The first was that in deciding not to provide the Greens any preferences, the Victorian Libs proved that you can take on the Greens without being seen as anti-environmentalist and suffer an electoral backlash.

The second lesson was that suburbia is feeling the pinch of high utility prices. This will be an increasing factor to take into account when ‘putting a price on carbon’ is ultimately unambiguously translated as being ‘increasing electricity costs’ as the carbon debate comes to a climax during 2011.

Something for the Feds to consider during the year of decision and delivery.

10 December 2010

Labor's Growing Schism

The concept of the ‘labour movement’ is in trouble in Australia.

At the start of December the political wing of the movement has had a lousy fortnight.

The Victorian Government fell.

The NSW Labor Party had to sack its party president when his union’s journal suggested it would support individual candidates from all political persuasions.

The South Australian Premier needed armed police protection to enter his own state conference to defend a union sponsored motion to dump his leadership and to defend the State Budget

Finally, a union affiliated with the Queensland ALP is thinking about standing candidates against Labor because of anger about the privatisation of assets such as Queensland Rail.

These states have (or had) long term Labor governments operating as being solid, conservative managers of the economy that moved to the centre on traditionally weak areas such as law and order and encouraged development whilst showing concern for the environment.

However, this model appears to have reached in use-by date, with the greatest pressure being placed on it by the ALP’s labour movement partner – the unions.

ACTU President Ged Kearney has publicly suggested that unions be prepared to criticise Labor publicly and be more independent of its traditional ally and her executive has endorsed a paper suggesting it be on a permanent campaign footing in a bid to advance an independent political agenda.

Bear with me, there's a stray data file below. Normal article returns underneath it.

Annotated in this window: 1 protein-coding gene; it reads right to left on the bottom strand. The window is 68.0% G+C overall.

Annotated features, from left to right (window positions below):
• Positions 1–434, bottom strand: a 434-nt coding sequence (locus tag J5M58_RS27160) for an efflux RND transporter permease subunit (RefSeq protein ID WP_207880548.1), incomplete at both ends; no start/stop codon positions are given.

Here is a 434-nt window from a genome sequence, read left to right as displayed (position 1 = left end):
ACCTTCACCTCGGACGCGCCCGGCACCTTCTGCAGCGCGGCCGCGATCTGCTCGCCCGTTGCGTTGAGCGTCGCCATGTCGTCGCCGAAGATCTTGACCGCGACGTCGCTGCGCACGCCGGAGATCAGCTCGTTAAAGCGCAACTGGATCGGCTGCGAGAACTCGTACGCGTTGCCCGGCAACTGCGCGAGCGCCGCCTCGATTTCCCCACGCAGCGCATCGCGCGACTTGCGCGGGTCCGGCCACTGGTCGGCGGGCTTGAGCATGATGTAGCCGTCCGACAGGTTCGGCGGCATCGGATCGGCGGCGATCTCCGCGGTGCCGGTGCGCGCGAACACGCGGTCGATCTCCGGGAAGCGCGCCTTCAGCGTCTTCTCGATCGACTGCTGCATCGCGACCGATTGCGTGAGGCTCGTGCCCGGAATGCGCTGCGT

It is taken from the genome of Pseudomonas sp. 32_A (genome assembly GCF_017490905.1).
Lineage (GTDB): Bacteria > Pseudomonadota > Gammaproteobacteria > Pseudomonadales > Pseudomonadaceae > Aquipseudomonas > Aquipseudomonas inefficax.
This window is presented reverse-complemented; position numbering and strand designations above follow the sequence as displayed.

During the 20th century, There was a time that ‘the labour movement’ – the concept that permitted the representatives of labour and those who wished to express solidarity with the working class to operate within one political party – worked satisfactorily.

This meant in practice a coalition of employed workers and a professional class generally residing in the inner city.

However, the Greens ‘four pillars’ (ecological sustainability, social equality and economic justice, grassroots democracy and peace and disarmament and nonviolence) is an agenda increasingly appealing to a ‘progressive’ middle class constituency than one put out by a regimented party with 50% union control designed to achieve social justice primarily through the improvement of working conditions through the wages and taxation system.

At the same time both state and federal ALP governments are making decisions designed to introduce a ‘seamless economy’, including reforms designed to increase productivity – and as recent ructions illustrate, not every reform will be fully supported by unions as jobs and conditions come under threat.

The net result of trying to satisfy the social goals of the progressive professional classes and the industrial goals of the unions means that the ALP is not satisfying either part of its traditional disparate coalition.

Earlier in the year Dean Mighell openly questioned whether affiliation with the ALP remains in the strategic interests of the union movement whilst Michael Costa has again called for reform to remove the power of the union bosses.

In much the same way as there has been a ‘structural separation’ of the wholesale and retail arms of Telstra, any review of what constitutes ‘the labour movement’ may mean a structural separation of the movement’s erstwhile industrial and political arms.

As the traditional fault lines of labour vs. capital have blur to the point of being non-existent the unions can then prosecute the interests of members as they see fit, whilst the ALP can, should it choose, develop into a modern social democratic party so it can best compete in the Australian political market place of the 21st century.